modified = modified.withTrailingClosure(modified.trailingClosure.map({ Rewriter().visit($0) }) as? ClosureExprSyntax)
        return modified
    }
}

/// This is a helper function to transform source as String instances.
public func rewrite(_ source: String) throws -> String {
    // The “master” branch of SwiftSyntax can parse source strings directly,
    // but the current release still requires a file.
    let temporary = URL(fileURLWithPath: NSTemporaryDirectory())
        .appendingPathComponent(UUID().uuidString + ".swift")
    defer { try? FileManager.default.removeItem(at: temporary) }

    let directory = temporary.deletingLastPathComponent()
    try FileManager.default.createDirectory(at: directory, withIntermediateDirectories: true, attributes: nil)
    try source.data(using: .utf8)?.write(to: temporary, options: [.atomic])

    let sourceSyntax = try SyntaxTreeParser.parse(temporary)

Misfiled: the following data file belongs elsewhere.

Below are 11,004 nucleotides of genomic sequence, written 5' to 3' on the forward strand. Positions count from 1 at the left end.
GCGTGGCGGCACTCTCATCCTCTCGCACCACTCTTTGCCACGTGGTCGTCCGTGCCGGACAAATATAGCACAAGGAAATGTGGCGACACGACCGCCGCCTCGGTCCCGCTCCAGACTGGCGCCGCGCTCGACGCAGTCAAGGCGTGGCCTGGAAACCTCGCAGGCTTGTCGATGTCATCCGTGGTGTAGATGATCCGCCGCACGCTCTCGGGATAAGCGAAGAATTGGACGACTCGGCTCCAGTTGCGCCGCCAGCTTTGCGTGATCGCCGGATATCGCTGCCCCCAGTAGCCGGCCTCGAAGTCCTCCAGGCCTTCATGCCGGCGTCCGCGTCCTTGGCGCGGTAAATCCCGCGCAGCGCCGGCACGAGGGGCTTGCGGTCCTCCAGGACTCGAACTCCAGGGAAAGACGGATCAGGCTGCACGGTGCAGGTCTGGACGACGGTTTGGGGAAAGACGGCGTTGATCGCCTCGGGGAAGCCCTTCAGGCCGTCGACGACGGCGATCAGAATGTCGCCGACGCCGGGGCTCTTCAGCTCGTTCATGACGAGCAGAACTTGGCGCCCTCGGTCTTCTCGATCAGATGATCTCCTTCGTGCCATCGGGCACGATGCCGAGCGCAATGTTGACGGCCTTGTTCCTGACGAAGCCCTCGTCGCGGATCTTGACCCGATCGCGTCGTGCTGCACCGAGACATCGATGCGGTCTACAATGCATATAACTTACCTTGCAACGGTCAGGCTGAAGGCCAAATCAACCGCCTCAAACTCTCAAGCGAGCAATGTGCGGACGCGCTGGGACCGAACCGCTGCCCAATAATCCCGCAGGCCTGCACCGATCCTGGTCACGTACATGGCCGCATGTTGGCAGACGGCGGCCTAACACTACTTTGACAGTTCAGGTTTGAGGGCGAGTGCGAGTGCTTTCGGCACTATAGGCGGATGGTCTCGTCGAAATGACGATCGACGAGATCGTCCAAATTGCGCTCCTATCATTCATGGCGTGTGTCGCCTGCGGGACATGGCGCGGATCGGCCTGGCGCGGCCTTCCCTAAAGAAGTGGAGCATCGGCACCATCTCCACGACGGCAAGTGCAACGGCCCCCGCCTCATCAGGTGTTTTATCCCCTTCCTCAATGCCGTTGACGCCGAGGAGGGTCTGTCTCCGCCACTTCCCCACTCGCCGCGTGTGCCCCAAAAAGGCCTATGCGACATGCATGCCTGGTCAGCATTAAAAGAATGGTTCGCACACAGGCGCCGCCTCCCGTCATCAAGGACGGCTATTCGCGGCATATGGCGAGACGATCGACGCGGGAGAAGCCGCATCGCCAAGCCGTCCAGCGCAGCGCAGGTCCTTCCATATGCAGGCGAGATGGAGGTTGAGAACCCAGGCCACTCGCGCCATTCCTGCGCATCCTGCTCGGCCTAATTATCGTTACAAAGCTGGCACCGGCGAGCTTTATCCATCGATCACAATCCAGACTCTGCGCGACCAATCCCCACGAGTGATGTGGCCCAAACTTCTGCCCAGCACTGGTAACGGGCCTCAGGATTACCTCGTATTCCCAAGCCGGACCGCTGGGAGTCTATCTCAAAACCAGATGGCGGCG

let rewrittenSyntax = Rewriter().visit(sourceSyntax)

    var rewritten = ""
    rewrittenSyntax.write(to: &rewritten)
    return rewritten
}
import XCTest
import Rewriter // The module containing the above code.

final class RewriterTests: XCTestCase {

    func testRewriter() {
        XCTAssertEqual(try rewrite("""
        var body: View {
            return VStack {
                return (Button(action: {
                    call2()
                }),
                {
                    return Text("some text")
                })
            }
        }
        """), """
        var body: View {
            return VStack {
                return (Button(action: {
                    call1()
                    call2()
                }),
                {
                    return Text("some text")
                })
            }
        }
        """)
    }
}
1 Like

Thank you very much for the example. A lot of thing are a lot more clear now. :slight_smile: